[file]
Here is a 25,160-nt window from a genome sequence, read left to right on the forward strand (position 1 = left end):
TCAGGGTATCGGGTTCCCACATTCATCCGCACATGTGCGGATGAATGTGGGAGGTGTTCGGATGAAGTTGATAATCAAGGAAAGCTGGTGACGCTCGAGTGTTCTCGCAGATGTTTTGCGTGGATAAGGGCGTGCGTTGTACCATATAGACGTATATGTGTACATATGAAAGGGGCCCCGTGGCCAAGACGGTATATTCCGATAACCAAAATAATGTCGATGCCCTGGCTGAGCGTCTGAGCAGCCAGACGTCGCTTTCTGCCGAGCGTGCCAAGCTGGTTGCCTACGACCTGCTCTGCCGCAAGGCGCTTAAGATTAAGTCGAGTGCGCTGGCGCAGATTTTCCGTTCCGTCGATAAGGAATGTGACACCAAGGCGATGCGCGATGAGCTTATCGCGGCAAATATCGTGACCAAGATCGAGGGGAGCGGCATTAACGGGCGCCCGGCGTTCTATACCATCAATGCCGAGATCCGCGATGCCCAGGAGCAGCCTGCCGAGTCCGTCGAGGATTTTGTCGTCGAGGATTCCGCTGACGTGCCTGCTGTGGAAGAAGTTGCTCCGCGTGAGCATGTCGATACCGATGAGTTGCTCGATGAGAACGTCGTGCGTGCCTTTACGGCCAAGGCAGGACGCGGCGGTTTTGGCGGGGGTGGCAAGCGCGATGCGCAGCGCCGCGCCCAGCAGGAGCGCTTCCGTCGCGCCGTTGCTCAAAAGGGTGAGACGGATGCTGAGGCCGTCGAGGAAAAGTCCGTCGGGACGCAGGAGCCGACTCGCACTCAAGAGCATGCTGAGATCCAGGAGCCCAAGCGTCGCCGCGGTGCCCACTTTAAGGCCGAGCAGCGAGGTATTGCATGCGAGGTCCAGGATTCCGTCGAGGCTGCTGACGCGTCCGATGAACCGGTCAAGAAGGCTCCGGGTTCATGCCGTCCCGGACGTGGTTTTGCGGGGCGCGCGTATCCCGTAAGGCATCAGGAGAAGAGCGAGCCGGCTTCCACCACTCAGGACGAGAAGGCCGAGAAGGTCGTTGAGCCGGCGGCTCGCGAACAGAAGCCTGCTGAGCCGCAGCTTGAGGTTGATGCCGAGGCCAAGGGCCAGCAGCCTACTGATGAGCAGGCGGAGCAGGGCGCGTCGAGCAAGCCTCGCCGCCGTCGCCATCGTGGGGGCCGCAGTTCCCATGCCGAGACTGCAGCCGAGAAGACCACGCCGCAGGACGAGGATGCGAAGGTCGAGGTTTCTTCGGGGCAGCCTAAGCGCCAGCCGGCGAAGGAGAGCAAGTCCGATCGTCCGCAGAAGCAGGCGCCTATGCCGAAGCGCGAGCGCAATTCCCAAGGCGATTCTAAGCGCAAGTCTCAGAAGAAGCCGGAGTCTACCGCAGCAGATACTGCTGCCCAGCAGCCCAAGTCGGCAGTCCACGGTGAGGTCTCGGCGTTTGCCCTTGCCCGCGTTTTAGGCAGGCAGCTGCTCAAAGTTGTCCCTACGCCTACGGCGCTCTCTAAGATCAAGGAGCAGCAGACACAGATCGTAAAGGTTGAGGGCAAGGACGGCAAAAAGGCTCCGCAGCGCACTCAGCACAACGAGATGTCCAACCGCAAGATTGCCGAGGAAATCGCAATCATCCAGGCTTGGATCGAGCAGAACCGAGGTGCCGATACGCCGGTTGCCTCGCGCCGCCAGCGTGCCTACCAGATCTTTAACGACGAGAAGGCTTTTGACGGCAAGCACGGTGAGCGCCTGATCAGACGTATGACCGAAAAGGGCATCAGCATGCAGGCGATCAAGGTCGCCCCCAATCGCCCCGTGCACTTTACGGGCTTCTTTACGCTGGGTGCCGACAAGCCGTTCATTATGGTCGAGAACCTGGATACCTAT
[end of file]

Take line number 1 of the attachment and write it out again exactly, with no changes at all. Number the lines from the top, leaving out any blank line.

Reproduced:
Here is a 25,160-nt window from a genome sequence, read left to right on the forward strand (position 1 = left end):